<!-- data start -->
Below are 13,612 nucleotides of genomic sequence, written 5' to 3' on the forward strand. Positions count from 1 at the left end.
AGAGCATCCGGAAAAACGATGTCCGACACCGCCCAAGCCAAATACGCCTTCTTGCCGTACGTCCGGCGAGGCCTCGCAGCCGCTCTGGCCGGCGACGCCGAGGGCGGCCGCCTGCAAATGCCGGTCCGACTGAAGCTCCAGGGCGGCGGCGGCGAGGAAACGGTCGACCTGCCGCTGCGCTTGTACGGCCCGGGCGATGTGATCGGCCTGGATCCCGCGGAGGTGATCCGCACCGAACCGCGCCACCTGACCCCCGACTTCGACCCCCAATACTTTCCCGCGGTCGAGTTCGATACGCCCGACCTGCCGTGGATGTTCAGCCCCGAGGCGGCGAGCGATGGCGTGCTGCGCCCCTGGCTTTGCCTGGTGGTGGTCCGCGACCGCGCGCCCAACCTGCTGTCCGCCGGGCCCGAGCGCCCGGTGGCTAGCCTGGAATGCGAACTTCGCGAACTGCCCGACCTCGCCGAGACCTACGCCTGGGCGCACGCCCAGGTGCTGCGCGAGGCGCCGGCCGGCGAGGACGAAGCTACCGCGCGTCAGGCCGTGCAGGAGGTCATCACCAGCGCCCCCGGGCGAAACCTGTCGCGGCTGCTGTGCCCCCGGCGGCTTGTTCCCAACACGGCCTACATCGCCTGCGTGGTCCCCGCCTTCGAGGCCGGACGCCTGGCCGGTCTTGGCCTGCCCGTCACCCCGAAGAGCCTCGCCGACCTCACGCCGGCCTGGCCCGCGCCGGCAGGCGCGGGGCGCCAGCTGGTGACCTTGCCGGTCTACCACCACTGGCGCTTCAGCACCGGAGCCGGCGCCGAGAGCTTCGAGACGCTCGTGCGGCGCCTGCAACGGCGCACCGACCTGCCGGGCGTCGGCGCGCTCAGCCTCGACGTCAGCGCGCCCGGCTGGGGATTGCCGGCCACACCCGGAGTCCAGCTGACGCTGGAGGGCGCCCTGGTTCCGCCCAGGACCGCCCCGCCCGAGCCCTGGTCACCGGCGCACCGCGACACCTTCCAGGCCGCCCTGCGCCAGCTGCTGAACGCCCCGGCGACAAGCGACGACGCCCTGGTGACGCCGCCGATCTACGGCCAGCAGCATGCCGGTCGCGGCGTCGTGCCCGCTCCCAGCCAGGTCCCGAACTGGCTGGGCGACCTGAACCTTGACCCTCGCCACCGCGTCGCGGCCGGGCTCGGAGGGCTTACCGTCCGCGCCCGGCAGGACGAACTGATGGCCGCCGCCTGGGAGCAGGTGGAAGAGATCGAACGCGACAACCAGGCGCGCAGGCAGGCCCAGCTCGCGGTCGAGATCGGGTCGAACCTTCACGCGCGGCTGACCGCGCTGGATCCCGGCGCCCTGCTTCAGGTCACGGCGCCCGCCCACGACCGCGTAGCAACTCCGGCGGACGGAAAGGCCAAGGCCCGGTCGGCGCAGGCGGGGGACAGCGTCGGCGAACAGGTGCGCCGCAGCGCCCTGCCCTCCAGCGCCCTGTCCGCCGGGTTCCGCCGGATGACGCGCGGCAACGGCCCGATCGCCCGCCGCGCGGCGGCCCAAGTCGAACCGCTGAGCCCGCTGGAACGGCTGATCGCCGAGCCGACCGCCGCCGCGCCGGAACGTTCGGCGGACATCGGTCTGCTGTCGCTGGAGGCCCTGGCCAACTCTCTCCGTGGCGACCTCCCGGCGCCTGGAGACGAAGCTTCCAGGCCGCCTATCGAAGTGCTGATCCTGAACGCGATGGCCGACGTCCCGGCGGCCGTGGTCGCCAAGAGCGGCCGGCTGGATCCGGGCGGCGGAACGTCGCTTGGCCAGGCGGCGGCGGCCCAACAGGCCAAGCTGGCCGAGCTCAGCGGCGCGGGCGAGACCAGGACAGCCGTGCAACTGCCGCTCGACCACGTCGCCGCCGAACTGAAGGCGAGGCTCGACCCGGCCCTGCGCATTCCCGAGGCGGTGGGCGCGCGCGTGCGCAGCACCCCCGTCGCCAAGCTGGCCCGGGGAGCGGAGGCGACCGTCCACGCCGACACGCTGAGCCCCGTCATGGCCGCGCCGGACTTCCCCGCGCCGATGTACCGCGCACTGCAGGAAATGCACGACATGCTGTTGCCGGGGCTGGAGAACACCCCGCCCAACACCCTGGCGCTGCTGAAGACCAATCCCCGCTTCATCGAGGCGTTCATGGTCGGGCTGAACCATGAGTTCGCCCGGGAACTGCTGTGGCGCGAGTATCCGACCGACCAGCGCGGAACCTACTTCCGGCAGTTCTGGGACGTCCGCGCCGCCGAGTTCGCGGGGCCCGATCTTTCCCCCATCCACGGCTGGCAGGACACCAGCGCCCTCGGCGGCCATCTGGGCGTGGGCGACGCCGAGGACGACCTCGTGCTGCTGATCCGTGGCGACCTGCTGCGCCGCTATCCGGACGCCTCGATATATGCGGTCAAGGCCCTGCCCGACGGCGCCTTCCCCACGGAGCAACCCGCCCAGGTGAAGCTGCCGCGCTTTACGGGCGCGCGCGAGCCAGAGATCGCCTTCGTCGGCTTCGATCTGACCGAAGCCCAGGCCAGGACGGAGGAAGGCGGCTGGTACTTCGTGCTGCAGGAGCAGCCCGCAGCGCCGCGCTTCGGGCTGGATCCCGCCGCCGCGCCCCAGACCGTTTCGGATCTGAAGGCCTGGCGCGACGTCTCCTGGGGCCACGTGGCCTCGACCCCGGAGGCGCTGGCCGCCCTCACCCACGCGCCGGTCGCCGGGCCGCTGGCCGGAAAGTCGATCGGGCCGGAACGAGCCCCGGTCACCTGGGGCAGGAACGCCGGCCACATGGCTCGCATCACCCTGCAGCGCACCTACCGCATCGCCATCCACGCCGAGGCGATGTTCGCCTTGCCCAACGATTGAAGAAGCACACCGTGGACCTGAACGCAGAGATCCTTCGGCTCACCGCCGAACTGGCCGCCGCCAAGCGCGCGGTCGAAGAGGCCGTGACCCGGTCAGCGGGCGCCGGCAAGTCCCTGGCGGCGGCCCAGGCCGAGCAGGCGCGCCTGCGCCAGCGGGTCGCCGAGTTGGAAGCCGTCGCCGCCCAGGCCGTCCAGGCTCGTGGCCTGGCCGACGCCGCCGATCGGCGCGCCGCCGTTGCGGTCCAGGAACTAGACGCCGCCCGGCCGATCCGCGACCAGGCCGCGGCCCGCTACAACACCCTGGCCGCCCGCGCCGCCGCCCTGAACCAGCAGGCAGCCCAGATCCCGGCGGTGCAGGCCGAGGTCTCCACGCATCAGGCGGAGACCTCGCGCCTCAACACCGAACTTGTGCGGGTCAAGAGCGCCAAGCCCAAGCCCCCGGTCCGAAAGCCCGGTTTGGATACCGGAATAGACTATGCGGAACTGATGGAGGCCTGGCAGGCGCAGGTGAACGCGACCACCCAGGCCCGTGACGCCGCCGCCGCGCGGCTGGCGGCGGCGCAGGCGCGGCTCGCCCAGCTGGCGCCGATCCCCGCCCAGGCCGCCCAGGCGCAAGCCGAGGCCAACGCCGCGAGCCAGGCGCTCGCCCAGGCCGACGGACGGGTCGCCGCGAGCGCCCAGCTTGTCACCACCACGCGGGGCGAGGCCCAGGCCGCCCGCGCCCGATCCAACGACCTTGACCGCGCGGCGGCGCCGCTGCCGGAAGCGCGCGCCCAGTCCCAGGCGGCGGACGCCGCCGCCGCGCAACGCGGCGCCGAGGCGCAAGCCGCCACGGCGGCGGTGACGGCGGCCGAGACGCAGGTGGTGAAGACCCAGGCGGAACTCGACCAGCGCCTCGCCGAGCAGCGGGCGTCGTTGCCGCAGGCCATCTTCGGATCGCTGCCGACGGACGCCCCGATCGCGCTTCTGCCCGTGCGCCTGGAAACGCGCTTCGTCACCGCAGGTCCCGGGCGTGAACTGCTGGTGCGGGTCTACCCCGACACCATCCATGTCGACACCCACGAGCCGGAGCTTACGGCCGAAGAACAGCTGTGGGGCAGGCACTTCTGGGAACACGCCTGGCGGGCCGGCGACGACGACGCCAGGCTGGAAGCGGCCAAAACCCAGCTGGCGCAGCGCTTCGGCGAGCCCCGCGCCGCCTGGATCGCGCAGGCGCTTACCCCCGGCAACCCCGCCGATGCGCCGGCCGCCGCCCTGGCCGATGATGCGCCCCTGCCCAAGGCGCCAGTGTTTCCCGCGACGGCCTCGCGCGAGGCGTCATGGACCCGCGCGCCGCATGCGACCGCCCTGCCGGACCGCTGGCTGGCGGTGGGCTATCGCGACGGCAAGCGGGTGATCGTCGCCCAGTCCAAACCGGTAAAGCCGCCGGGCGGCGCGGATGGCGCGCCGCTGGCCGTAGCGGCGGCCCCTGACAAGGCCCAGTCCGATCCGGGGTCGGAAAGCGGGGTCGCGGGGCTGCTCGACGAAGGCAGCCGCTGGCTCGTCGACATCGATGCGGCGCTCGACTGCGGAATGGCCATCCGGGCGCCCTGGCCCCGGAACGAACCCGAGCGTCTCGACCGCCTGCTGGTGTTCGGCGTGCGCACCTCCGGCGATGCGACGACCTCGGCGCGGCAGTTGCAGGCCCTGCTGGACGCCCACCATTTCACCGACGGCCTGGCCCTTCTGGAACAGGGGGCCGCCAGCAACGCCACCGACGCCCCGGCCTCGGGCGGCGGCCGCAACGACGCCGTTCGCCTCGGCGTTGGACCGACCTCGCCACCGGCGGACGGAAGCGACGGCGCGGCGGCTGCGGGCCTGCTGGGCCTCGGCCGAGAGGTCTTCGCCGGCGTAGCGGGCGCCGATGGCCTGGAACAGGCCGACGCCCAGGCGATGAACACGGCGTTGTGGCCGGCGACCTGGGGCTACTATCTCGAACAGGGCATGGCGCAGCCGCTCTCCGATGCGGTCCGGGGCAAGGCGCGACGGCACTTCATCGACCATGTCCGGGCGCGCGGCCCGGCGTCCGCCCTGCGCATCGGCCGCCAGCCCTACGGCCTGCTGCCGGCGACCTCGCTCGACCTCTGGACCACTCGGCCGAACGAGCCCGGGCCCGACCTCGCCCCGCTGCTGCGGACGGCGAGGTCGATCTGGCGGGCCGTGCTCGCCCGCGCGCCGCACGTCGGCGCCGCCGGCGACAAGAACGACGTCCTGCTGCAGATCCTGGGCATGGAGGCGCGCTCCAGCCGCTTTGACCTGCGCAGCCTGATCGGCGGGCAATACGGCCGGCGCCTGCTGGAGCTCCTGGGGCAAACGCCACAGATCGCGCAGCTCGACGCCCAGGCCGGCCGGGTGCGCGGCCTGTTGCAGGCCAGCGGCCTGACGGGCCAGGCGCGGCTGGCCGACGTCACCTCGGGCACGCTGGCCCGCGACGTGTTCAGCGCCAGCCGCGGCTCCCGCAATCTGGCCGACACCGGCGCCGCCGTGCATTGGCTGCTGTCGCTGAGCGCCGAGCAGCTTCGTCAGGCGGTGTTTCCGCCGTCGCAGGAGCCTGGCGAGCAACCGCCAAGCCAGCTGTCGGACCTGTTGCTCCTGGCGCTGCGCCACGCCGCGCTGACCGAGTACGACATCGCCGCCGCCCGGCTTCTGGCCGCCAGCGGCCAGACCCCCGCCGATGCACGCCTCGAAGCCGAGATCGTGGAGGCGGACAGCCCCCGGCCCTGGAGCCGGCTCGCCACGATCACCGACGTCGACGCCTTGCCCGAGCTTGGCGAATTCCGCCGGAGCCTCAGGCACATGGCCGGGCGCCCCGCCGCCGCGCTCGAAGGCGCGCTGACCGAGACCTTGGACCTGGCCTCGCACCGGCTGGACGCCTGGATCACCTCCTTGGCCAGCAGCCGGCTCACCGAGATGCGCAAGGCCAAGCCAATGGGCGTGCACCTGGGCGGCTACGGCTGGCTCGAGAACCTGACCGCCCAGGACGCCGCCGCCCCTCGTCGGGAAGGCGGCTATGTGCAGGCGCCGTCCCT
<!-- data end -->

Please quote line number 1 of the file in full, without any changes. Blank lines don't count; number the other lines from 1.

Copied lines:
Below are 13,612 nucleotides of genomic sequence, written 5' to 3' on the forward strand. Positions count from 1 at the left end.